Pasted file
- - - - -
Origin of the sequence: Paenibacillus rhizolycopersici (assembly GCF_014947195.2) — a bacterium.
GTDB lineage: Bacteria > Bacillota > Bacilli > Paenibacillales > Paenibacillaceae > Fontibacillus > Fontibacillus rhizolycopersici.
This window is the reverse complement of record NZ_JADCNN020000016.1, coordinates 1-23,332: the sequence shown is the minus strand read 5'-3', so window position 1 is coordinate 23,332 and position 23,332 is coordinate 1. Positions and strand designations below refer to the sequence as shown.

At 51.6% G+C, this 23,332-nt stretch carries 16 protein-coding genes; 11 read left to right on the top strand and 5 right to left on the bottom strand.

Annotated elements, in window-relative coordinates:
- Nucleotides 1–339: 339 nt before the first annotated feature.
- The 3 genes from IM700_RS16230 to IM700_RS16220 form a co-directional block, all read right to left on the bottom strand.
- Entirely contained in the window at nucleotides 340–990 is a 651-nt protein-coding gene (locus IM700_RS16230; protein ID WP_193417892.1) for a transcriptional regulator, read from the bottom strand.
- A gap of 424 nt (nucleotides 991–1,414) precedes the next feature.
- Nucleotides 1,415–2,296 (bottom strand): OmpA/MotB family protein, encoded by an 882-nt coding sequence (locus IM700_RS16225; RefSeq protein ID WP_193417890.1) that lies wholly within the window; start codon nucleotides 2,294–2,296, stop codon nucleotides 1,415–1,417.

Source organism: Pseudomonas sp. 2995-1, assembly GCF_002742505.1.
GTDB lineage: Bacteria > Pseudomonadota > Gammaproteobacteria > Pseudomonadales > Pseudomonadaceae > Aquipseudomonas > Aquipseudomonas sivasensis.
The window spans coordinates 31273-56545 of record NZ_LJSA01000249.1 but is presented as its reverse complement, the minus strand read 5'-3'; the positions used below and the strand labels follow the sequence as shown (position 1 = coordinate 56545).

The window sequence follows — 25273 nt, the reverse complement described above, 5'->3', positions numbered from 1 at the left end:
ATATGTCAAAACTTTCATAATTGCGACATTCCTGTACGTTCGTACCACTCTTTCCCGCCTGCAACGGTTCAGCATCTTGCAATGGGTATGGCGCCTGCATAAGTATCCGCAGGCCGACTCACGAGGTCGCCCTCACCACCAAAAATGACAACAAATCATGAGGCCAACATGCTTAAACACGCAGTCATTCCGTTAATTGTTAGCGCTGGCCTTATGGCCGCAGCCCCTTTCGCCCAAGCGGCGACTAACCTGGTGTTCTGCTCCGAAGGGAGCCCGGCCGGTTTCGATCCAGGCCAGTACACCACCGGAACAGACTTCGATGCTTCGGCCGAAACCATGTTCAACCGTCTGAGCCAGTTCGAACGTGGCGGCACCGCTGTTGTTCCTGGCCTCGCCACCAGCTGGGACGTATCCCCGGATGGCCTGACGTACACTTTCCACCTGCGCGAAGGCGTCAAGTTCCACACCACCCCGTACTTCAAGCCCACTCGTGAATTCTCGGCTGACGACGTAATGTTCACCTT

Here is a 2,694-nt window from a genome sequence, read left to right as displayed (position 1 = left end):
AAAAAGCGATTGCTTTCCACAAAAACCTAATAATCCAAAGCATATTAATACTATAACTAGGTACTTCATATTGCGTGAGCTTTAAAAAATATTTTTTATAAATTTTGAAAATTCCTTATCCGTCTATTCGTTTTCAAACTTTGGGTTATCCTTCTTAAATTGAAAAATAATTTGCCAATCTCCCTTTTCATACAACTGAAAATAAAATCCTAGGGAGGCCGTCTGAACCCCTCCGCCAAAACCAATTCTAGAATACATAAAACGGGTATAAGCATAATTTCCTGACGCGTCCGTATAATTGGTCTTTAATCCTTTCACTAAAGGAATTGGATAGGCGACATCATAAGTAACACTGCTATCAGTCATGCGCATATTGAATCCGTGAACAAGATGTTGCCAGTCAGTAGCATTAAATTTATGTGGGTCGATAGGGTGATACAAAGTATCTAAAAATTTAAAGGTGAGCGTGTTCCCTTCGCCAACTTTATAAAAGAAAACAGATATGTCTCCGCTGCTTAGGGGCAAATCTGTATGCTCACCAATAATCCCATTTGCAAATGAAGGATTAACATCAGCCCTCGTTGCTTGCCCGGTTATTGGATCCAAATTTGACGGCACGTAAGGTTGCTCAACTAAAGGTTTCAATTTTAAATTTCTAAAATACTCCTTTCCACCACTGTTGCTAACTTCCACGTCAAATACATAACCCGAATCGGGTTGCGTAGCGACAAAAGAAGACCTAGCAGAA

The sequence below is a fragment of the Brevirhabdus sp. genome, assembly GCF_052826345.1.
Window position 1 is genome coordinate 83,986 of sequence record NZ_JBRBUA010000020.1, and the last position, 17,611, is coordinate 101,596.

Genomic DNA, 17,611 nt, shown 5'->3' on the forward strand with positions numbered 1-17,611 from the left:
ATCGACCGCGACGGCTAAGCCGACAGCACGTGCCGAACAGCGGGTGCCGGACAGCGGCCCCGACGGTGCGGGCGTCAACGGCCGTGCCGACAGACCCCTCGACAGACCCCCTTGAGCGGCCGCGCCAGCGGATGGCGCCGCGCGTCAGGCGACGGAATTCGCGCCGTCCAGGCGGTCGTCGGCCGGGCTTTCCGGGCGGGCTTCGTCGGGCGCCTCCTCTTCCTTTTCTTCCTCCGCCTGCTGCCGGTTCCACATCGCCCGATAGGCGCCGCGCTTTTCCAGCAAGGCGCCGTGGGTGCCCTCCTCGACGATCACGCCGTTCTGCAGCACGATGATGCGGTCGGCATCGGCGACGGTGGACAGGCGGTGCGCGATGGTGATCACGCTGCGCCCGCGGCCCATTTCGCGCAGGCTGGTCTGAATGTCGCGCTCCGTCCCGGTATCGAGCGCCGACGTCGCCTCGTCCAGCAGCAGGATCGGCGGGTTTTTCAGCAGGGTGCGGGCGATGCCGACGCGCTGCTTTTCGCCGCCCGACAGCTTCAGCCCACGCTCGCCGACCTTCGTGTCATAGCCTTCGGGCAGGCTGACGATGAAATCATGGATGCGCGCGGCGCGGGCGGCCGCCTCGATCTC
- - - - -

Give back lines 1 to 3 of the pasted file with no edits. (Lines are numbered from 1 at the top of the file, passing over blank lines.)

Origin of the sequence: Paenibacillus rhizolycopersici (assembly GCF_014947195.2) — a bacterium.
GTDB lineage: Bacteria > Bacillota > Bacilli > Paenibacillales > Paenibacillaceae > Fontibacillus > Fontibacillus rhizolycopersici.
This window is the reverse complement of record NZ_JADCNN020000016.1, coordinates 1-23,332: the sequence shown is the minus strand read 5'-3', so window position 1 is coordinate 23,332 and position 23,332 is coordinate 1. Positions and strand designations below refer to the sequence as shown.